Tony Blair: Faith schools can help bridge gaps in divided communities
‘NO POPERY on the rates.” That was the cry that went up in Britain over a century ago when Catholics sought the same government support for faith schools received by the established Anglican Church.
It was the turn of Hindus and Muslims to seek support when I was prime minister.
Looking back, it was not a hard decision, more a simple matter of fairness. Provided the schools followed the national curriculum, and were up to standard, they should be afforded the same support as Anglicans and Catholics.
Religious freedom did not depend on whether you were a minority or a majority religion. It was a right, not a privilege. Nonetheless, I would not claim that promotion of faith schools was a popular demand or not. And it was sometimes contentious.
Whenever the topic of faith schools came up it would not be long before Northern Ireland was mentioned. Weren’t the roots of the Troubles down to the children of different faiths being separated in different schools? There was even a claim from those who were adamant that the conflict “wasn’t really to do with religion”. Strange how many people behaved as if it was.
Schooling can divide communities. Think of the pivotal role of schools in desegregation in the US. That much of the argument is valid. But it is not the religious tradition, prioritised in affiliation of staff and students, that matters, but how each tradition is interpreted in the teaching and the life of the school.
Does it instil respect and understanding, an open mind, open to inquiry, at ease with diversity, ready to learn more about other faiths? Or does it create a closed mind, a mindset vulnerable to fear, distrust and coercion, a world where “error has no rights”? In short is it good religion or bad religion?
I believe the overwhelming number of our faith schools fall into the first category. They provide students with the skills to live in a pluralist society without the relativism of imagining that the truth claims of the different faiths do not matter.
Many of our secular schools offer the same skills, though I sometimes think they have a more difficult task. The gift is to help young people escape from what the American philosopher Martha Nussbaum, writing about “the new religious intolerance” – intolerance of religion – recently dubbed a world of “whatever”.
Religious and civic educational formation is a vital task. People invariably sort themselves out into monocultural groups in times of conflict. They are likely to do so prior to violent conflict and remain segregated afterwards. The cascade effect of frightened people leaving a housing estate or a street can be startlingly rapid. How people see each other is critical, and it depends on how they are brought up to see each other.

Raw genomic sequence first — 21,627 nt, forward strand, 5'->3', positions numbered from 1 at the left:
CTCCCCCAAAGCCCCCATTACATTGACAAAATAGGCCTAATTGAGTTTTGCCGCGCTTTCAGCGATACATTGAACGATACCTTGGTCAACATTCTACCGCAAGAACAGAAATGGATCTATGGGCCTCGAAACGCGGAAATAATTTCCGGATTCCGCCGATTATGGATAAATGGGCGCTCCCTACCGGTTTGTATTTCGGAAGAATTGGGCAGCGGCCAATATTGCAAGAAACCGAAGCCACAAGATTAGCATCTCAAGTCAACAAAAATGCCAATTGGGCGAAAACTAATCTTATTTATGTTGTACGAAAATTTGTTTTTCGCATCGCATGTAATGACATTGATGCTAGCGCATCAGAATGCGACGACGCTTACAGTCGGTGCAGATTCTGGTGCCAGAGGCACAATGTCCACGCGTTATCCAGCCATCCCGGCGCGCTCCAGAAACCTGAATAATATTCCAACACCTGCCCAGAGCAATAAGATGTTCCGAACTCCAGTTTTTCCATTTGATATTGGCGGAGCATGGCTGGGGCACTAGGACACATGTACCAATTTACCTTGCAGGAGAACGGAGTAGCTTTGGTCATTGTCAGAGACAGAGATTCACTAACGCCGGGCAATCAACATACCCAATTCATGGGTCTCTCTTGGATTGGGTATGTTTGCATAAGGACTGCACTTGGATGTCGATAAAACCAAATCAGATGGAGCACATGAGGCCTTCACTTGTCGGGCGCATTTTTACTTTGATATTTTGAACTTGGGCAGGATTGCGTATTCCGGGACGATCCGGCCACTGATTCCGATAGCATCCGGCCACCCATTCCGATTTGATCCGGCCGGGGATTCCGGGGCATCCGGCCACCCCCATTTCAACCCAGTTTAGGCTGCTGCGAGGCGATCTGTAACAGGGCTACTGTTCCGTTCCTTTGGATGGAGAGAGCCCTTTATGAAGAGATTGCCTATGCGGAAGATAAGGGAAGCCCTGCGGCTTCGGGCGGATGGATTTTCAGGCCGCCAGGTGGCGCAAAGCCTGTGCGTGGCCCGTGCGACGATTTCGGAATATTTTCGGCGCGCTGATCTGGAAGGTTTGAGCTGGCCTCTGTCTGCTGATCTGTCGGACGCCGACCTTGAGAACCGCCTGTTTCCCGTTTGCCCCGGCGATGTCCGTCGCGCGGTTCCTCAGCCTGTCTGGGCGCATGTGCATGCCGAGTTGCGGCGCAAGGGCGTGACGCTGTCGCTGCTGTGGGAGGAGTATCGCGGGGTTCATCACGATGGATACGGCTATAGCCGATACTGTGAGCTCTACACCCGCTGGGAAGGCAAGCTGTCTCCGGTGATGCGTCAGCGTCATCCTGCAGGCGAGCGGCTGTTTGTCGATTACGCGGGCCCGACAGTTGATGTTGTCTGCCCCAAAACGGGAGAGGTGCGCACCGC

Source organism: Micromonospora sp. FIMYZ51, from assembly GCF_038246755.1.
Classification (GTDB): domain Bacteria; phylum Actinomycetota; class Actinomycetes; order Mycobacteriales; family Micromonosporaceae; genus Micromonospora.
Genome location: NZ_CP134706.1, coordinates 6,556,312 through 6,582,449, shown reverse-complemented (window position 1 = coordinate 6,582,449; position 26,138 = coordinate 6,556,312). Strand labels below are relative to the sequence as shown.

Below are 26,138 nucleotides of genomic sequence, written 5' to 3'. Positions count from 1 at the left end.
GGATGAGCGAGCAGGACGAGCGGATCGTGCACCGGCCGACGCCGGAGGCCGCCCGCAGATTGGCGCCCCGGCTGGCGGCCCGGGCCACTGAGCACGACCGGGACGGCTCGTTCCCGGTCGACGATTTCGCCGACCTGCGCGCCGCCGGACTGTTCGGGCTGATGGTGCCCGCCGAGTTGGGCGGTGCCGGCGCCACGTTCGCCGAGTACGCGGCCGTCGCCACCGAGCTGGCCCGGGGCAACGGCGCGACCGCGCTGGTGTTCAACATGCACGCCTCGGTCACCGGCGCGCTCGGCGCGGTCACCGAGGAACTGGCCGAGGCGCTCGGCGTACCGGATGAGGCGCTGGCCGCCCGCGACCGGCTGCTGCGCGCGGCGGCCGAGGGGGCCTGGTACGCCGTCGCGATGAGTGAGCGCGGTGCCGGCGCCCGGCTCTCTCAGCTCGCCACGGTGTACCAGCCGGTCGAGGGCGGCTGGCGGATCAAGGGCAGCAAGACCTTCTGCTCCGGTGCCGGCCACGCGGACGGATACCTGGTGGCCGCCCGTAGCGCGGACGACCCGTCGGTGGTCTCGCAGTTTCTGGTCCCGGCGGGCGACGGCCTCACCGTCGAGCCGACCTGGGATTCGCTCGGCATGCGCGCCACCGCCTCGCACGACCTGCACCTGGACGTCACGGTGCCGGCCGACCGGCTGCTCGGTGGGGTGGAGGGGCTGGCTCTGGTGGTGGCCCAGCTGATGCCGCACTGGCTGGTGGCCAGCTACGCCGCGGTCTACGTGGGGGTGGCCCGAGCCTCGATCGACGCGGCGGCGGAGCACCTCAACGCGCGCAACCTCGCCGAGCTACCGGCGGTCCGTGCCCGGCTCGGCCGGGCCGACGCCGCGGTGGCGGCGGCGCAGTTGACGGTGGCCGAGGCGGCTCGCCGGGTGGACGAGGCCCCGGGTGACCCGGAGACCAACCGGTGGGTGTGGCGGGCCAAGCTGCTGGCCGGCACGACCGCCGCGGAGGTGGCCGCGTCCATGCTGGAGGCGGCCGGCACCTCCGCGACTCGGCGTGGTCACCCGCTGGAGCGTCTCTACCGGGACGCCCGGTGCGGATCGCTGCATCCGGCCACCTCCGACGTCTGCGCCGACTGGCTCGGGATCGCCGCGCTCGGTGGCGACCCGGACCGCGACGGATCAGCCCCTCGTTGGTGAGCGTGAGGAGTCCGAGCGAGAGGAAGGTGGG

Reintegration of divided communities is a matter of generations, not a quick fix, a marathon not a sprint. When it comes to peace-building some of the best long-distance runners have trained in Northern Ireland. I’ve learnt a lot from them. Not least how dealing with history and geography is a big part of the problem in conflicts. The little town of Ballycastle can testify to that.
I discovered that bridges in Northern Ireland – I’m thinking of the bridge that separated “Derry” from “Londonderry” – can just as easily divide people as join them. All round the world, bridges can turn into closely guarded frontiers. Ballycastle bridge was another – smaller – example, though there was nothing small about the suffering inflicted on the two communities by the bombs, killings and civil disorder accompanying marches.
On one side of the bridge lay the Cross and Passion, a Catholic school; on the other Ballycastle High, a mainly Protestant school.
Led by two outstanding religious education teachers the two schools tentatively began to get together in the late 1960s on a very informal basis. In the 1990s, through “Curriculum 2000” it became a much more formal and structured process.
Through the shared education programme funding, the collaboration has expanded beyond post-16-year-old students to include younger pupils studying for their GCSE exams. They now have a joint school choir and rugby team.
My faith foundation got involved in both schools through its Faith to Faith programme, which is now working in 18 countries.
It is a classroom-to- classroom modular course, internet-mediated, building respect and understanding between different faiths. We have become increasingly aware of how helpful it can be in post-conflict situations.
The story of how the two schools came together across the Ballycastle bridge is being told today in a video put together by the students of the two schools. It shows what two religious education teachers with support and vision can do to heal the wounds of a divided community.
Above all it shows the way in which faith schools can draw on the best in their traditions in preparing young people for the religiously and culturally pluralist world of today.
Tony Blair, Founder and Patron of the Tony Blair Faith Foundation